On the home front, let me just say—and your boyfriend will think this is absolutely hilarious—don’t be afraid to fight. Your Mom and I have been battling for 34 years and it’s been extremely annoying for you—but therapeutic for us. It’s a lot better than bottling things up, although I can’t ever imagine you doing that. It’s got to be done from a basis of love; mom famously called our marriage “lovingly contentious.” If you lose the love, the fighting just isn’t worth it—and it can cause real long-term hurt and harm. So be very, very careful about letting loose.
The other thing I don’t have to tell you is: enjoy yourselves. The two of you have traveled the world together, cooked together, danced and partied and been happily quiet, puttering around the house together. Mom and I get a kick out of seeing you the two of you as a loving couple.
I know you’re proud—boy, do I know it—but you should be assured that I’ll be with you, and for you, whatever happens. Whenever you need me, I’ll be there. I’ll always be looking forward to the next iteration of the horse sculpture. And you’ll always, always be my darling girl. So don’t be a stranger.
Klein is TIME’s political columnist and author of six books, most recently Politics Lost.
Amanda and Daniella
The most important job that I have isn’t U.S. senator. It’s father. And I’m blessed to have four children, my two oldest of which are girls—Amanda, who just turned 13, and Daniella, who turns 11 this month. And it’s just been amazing to watch them both grow up.
My hope for my daughters is that they will grow up to be strong, confident women who understand that they can be whatever that want to be in life. What I’ve tried to do in my experiences is expose them to everything that I’m doing, because if that’s something they’d like to do one day, that’s great.
But whatever choice they make in life, that’s something that I’ll be there to support them on. And what’s been most amazing is to watch them grow into that role, every year that goes by. As their personalities come out, as they grow and mature, as they discover new things, as their dreams expand, the most important thing fathers can do is encourage their daughters to dream and to reach for the stars. They can be anything they want to be. There’s nothing holding them back. They can go as far as their talent and their work will take them. And God willing, I’ll be there with them each step of the way.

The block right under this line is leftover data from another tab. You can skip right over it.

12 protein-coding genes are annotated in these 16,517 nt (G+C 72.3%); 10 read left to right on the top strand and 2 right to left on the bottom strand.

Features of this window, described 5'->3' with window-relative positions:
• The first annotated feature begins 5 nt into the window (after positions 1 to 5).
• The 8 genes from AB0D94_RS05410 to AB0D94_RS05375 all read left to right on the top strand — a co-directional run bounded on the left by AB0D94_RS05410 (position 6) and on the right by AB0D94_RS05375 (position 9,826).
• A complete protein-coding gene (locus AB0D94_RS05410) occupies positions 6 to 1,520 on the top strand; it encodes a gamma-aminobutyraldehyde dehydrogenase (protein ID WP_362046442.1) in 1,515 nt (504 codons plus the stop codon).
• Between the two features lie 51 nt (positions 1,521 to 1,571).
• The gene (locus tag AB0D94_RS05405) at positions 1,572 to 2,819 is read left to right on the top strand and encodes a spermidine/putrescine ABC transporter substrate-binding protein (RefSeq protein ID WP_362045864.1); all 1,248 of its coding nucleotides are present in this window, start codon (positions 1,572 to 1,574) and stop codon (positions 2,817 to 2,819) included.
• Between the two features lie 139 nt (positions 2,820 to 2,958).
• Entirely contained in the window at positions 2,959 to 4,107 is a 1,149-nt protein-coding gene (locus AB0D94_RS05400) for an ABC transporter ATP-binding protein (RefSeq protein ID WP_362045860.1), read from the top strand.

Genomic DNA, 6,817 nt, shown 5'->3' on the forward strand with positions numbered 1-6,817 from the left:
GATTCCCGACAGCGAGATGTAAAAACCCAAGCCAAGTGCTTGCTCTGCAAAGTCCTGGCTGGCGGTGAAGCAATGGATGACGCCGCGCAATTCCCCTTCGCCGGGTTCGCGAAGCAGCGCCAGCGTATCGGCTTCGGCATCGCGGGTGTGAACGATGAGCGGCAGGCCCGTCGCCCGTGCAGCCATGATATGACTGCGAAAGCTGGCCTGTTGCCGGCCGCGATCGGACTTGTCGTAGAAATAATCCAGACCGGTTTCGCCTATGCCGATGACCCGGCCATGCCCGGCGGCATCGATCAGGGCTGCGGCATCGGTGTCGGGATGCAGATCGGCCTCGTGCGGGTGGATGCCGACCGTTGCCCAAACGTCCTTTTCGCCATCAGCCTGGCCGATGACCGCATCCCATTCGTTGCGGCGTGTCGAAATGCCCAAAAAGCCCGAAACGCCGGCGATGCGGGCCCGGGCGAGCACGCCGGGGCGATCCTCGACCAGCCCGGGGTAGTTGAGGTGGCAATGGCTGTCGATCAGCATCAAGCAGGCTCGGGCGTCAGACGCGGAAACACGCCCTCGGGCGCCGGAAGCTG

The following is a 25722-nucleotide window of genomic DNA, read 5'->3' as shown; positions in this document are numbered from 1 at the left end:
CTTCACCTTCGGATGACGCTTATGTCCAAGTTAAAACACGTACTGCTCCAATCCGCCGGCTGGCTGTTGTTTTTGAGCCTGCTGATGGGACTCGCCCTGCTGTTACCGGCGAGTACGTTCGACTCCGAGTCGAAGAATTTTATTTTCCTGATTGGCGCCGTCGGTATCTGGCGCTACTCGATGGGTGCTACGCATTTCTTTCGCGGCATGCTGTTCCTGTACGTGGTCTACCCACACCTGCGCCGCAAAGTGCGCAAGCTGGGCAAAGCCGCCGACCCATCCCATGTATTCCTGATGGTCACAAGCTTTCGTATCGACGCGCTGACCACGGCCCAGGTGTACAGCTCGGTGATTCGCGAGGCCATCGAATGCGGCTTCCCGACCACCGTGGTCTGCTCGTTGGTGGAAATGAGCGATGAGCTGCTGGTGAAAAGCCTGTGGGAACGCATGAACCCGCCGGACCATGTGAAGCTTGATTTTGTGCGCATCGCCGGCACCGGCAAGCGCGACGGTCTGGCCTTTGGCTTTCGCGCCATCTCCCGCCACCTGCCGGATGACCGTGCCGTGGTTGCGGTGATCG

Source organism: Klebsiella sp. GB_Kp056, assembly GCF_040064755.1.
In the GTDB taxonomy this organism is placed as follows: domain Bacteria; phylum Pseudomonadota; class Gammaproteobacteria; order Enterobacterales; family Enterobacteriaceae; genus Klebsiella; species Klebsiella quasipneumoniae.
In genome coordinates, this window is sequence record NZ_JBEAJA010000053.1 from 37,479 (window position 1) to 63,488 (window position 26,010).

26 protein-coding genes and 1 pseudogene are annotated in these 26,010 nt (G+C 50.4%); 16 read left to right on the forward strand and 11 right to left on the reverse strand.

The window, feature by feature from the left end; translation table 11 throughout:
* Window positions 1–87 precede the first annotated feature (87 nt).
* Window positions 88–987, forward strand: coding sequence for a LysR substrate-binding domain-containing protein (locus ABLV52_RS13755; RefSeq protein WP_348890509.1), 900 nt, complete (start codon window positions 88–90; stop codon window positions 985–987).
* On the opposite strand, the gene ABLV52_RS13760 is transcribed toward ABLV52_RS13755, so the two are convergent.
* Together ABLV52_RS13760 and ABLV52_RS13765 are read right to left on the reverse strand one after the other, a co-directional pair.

I thank God every day that I’m the father of four children, and I’m especially thankful to be the father of two wonderful girls that one day will grow up to be two strong, confident and wonderful women—who I hope will do much to contribute to their families, to our society, to our country, and to the world.
Rubio is a U.S. senator from Florida
One of my proudest moments as a father (so far) happened just recently: you’re not even 3 yet, and you already had your first dance recital. When the curtains opened, half the kids started crying and ran off. The other ones wandered around aimlessly and didn’t know what they were doing. But you were right there, front and center, hamming it up. I couldn’t believe it. You did your choreography, you were smiling and then you saw me in the audience. I could read your lips when you said “Daddy!” That made me melt.
Whenever you’re on stage or at gymnastics or in front of a camera, you always turn it on. I don’t know where you get that from! You’re always game even when you’re in a mood, and that strength will be important throughout your life.
More than almost anything, I hope you grow into a strong, independent woman. My goal is to raise a responsible, loving and respectful young lady who can take care of herself and doesn’t feel like she has to rely on any man. Hopefully you won’t have to learn your life lessons the hard way—the way I had to learn them—but I’ve got lots to share with you about the way people are. I don’t want you to be jaded, but it’s tough out there and you need to be a tough girl and recognize that.
But being tough doesn’t mean you have to go it alone. Like any father, I have natural fears about what you’ll encounter as a woman growing up in our world. That’s why I want you to know that you have a great support system, a father and a mother and grandparents. You’re going to make mistakes—and there are people who’ll try to take advantage or hurt you—but know that if you do the right thing, the right thing is going to happen to you. You can’t ever mess up to the point where things are going to go so awry that you won’t know what we’ll do. As long as you’re honest with me and cool with me, I’ll be understanding.